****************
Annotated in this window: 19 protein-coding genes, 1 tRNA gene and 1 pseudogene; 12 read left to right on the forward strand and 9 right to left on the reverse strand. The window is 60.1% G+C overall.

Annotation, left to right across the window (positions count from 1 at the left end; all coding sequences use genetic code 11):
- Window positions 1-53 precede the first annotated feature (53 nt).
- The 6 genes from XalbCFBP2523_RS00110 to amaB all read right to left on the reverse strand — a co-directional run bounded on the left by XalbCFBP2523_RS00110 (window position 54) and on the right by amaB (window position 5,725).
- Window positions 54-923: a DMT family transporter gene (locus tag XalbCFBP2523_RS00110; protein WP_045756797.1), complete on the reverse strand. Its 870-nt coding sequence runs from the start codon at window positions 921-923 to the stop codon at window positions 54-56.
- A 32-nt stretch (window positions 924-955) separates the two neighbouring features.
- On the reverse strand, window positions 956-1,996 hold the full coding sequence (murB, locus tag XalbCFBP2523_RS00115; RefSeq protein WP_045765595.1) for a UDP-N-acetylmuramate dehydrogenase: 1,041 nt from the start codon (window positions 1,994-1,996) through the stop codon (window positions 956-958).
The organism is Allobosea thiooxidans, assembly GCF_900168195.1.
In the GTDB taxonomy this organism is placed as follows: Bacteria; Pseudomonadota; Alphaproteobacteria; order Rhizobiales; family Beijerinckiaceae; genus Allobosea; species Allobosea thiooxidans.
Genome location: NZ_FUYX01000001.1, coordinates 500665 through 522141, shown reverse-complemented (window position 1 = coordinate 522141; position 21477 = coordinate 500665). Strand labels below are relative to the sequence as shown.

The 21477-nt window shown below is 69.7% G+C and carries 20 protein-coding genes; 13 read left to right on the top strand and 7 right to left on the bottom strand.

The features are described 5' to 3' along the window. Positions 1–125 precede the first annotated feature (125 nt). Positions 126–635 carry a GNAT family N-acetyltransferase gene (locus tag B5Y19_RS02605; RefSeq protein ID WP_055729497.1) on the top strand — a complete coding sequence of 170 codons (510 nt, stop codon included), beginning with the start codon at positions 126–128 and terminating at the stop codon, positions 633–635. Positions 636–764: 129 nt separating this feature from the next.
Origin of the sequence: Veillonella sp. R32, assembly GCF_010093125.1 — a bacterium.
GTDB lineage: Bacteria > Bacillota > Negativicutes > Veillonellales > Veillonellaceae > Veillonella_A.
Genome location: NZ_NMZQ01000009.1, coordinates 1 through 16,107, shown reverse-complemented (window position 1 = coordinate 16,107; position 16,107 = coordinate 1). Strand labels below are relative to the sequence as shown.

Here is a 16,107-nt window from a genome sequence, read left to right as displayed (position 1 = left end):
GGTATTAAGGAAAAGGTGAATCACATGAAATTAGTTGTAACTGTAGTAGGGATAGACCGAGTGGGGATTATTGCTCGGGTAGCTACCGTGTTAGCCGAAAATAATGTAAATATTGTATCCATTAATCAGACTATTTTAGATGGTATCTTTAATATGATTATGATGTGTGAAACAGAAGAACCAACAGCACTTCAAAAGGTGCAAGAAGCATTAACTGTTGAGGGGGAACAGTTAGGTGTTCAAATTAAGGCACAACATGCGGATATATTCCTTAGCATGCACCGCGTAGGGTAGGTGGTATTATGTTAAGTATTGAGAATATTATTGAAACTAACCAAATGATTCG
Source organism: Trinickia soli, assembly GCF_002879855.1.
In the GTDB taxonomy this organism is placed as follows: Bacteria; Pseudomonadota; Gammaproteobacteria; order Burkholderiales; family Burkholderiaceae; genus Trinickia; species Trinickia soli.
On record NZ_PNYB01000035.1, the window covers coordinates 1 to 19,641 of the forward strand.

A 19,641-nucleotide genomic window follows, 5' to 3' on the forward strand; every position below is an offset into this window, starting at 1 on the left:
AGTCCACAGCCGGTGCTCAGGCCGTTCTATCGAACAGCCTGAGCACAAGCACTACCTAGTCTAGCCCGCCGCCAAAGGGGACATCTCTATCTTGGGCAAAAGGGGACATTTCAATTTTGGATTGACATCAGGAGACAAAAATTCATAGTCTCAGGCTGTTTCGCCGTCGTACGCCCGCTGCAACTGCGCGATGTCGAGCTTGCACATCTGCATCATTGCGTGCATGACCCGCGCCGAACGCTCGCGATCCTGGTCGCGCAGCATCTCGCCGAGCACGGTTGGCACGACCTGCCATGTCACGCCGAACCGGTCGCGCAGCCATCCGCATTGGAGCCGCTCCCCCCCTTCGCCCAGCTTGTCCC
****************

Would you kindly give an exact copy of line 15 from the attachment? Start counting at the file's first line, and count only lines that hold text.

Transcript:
Genome location: NZ_NMZQ01000009.1, coordinates 1 through 16,107, shown reverse-complemented (window position 1 = coordinate 16,107; position 16,107 = coordinate 1). Strand labels below are relative to the sequence as shown.